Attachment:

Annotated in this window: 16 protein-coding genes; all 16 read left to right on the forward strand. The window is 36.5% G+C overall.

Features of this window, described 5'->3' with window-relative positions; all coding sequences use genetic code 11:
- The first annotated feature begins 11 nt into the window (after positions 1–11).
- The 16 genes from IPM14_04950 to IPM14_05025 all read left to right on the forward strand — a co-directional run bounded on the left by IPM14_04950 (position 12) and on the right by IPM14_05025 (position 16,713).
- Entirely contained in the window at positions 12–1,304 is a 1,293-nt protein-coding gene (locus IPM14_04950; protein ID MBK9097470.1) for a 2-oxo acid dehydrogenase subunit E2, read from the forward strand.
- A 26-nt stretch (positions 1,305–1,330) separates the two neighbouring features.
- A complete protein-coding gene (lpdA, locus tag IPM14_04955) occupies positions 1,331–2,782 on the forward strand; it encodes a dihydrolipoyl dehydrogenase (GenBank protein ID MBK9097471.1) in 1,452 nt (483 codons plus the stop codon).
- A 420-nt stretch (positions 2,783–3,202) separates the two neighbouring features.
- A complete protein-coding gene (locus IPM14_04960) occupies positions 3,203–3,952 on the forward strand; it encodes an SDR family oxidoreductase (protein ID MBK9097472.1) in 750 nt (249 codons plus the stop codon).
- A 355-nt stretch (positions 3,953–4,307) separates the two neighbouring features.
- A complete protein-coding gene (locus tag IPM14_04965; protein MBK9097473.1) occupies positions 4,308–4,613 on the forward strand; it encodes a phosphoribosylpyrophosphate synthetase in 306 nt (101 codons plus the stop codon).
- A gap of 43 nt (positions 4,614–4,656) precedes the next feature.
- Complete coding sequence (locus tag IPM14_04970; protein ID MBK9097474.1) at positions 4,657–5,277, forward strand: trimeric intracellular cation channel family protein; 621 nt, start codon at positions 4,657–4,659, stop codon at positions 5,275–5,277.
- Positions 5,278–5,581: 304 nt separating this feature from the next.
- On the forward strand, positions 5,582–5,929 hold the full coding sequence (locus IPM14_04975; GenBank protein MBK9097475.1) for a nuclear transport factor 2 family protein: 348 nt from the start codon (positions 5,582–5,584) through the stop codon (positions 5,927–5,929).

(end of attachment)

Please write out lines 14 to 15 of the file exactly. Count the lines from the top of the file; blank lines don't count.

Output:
- Positions 5,278–5,581: 304 nt separating this feature from the next.
- On the forward strand, positions 5,582–5,929 hold the full coding sequence (locus IPM14_04975; GenBank protein MBK9097475.1) for a nuclear transport factor 2 family protein: 348 nt from the start codon (positions 5,582–5,584) through the stop codon (positions 5,927–5,929).